Monday, November 21, 2005

Introduction to Winks and Blinks Blog

Upon retirement, I took up writing as a hobby to stay active mentally. I wrote a weekly article in a tabloid paper but quit when I sensed that my written opinions were not in harmony with the advocacies of the paper’s publisher. Since then, I would express my opinions and rant in an occasional letter to a newspaper editor on some current hot issue. Now it seems that the writing bug has inflicted an op-ed relapse. Blogging is my latest mode of shouting in the wilderness. “I shot an arrow into the air. It fell to earth I knew not where.” Who knows, someone may even read the blogs titled Winks and Blinks. As in the tabloid articles, the topics are free wheeling and free-style, but usually of public interest and at times of an emerging issue.
In my college days, idle hours were whiled away filling in crossword puzzles. No doubt the pastime helped build up my vocabulary, a golden passport to college entrance and pre-employment tests in the mid-20th century. Now that chronobiology has converted me into a social class which polite society labels as senior citizen (instead of fogy, senile, senescent, fossil or some such colorful epithet), I detect a occasional loss in my grasp of some words, perceptively the early warnings of memory loss and harbinger of senility, dementia or Alzheimer’s (the long goodbye). Searching for remedies, I recall the admonition of a grade school English teacher about vocabularies --- use the word three times and it’s yours; if you don’t use it, you lose it. Using mnemonics helped a bit. Writing e-mails to friends and relations, letters to editors, and articles in an op-ed column accomplished much more. It demanded frequent trips to consult the dictionary, but the effort provided an incidental health bonus: exercise. The activity reduced couch potato time gawking at TV.
Surfing health websites about the ageing brain and memory confirmed that an active brain does stave off memory loss. Medical research found that the brain is like a muscle --- the more you use it, the stronger it gets and it stays strong longer. A brain stimulated by reading, learning and other activities requiring thought and imagination helps avert memory loss, although illness such as diabetes, stress, insomnia, high cholesterol and high blood pressure, even prescriptive medication, cause memory to deteriorate with age.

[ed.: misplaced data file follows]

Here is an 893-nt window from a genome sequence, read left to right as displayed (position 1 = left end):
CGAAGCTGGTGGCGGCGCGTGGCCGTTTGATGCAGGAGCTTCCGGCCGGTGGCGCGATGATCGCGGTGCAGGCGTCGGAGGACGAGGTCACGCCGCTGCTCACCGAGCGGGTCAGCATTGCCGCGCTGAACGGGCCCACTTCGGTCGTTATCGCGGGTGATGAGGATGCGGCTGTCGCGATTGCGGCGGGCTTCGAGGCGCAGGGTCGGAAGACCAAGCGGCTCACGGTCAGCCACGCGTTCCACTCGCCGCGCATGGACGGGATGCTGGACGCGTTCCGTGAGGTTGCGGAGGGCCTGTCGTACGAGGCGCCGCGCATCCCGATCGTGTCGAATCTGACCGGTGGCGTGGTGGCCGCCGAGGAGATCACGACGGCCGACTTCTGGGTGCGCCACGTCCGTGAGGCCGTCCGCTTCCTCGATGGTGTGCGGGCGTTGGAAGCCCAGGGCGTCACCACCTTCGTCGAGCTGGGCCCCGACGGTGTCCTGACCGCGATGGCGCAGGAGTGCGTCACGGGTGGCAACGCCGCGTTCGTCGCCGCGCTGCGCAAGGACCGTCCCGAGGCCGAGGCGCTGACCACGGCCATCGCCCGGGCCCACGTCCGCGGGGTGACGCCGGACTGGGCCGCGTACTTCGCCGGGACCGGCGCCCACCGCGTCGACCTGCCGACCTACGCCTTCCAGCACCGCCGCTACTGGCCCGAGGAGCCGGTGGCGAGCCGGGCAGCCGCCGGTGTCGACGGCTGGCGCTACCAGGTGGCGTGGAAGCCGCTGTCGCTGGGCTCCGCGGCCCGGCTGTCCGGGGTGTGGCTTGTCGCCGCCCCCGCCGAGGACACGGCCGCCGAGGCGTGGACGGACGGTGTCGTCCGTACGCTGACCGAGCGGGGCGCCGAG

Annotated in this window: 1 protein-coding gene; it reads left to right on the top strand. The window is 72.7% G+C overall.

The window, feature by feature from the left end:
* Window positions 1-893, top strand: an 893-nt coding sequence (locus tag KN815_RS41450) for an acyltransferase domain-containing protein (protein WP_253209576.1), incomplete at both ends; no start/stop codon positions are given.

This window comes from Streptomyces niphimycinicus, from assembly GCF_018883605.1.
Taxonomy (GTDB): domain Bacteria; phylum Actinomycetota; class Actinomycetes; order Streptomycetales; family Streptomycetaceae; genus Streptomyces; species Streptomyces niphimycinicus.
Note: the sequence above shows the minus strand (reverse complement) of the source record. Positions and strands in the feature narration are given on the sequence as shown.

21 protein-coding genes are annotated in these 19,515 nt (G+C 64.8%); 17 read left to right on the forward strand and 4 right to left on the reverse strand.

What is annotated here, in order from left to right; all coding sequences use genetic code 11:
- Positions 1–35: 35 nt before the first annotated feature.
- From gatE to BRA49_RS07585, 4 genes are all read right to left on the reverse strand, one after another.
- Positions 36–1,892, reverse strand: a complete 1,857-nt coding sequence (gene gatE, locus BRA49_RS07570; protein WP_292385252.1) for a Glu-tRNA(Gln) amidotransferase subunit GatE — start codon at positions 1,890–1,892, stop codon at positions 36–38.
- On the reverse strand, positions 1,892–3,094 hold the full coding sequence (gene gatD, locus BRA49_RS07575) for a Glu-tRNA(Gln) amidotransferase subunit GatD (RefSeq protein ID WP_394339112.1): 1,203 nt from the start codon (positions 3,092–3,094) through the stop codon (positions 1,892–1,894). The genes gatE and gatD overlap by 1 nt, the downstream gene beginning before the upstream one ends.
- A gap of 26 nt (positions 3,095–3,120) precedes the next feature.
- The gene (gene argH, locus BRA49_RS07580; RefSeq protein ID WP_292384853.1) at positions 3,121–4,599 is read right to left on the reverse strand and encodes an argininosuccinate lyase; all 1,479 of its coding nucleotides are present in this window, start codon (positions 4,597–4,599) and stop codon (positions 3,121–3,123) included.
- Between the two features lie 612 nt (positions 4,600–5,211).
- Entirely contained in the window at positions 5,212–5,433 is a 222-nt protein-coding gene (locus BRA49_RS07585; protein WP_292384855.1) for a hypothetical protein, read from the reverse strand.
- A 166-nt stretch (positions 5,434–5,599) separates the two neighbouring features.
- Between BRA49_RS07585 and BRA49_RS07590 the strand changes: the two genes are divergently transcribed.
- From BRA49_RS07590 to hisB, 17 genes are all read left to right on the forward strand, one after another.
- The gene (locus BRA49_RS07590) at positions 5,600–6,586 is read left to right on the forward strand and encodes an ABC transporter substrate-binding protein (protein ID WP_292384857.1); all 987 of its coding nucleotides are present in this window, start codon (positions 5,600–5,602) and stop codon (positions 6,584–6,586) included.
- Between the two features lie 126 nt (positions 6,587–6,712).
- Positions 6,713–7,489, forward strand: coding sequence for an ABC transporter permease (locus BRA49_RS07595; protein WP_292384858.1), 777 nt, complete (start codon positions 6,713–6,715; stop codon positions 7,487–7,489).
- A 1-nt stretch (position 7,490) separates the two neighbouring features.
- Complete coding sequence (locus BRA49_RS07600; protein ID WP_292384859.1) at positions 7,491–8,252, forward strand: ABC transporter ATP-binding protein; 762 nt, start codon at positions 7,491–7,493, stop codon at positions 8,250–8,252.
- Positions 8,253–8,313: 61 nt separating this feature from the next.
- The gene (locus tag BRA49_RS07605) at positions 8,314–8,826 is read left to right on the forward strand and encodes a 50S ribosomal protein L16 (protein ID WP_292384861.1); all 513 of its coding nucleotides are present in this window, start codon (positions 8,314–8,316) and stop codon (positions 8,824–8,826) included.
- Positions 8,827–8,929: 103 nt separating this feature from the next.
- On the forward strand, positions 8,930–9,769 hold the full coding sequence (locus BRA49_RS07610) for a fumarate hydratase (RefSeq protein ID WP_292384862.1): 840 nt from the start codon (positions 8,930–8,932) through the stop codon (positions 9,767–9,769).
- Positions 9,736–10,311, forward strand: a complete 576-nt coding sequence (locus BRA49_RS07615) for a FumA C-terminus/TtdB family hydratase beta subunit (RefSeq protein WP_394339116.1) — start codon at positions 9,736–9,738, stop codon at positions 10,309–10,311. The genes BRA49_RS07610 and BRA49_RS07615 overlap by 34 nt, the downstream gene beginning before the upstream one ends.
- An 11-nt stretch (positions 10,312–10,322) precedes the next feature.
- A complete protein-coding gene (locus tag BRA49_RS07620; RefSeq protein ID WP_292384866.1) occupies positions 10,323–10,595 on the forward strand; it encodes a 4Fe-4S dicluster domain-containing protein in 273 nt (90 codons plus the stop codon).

In the foreword to Winks and Blinks, wink is defined as “to close one eye momentarily in teasing, frivolous or flippant manner.” A definition of blink is omitted, but it is a means of communicating non-verbally by body language usually by closing and immediately opening both eyes. Its use as a signal was cited in a recent U.S. TV news snippet that showed a gravely ill woman in a coma. She was in this state for several months and was kept alive with liquid food via a feeding tube. Although in comatose state, she was aware of what was happening around her, seeing and hearing but unable to communicate verbally. Authorities decided her case as hopeless and detached the feeding tube to let her die. For eight days the tube was detached. All this time the husband resolutely disagreed, and threatened a lawsuit if the feeding did not resume, forcing a reattachment of the feeding tube. Her husband, as a last desperate resort, tried to talk to her by asking questions and telling her to blink in reply, indicating a “yes”. It worked and she made a full recovery. She said each blink was extremely exhausting and needed several minutes to rest between blinks.
Another meaning of blink in the context of Winks and Blinks articles is “to look with surprise or dismay” My profile? I am a bloody Flip, the pejorative word for Pinoy or Filipino (a native of the Philippines) as denigrating a word as the Ugly American WASP --- white Anglo Saxon protestant. You bet I am a senior citizen, as grumpy as they come and proud to be one, senior that is. But pride cannot replace the nostalgia of remembering dear friends and kin who have departed this life, who enriched my own life by inspiring me with their virtues and humbling me with their faults. Sure, longevity is a privelege but has drawbacks, I suppose. No more poker or bridge playmates.

1 comment:

Manila Bay Watch said...

I will come back to begin reading these wonderful posts slowly - from the start.

Outstanding blog you've got here.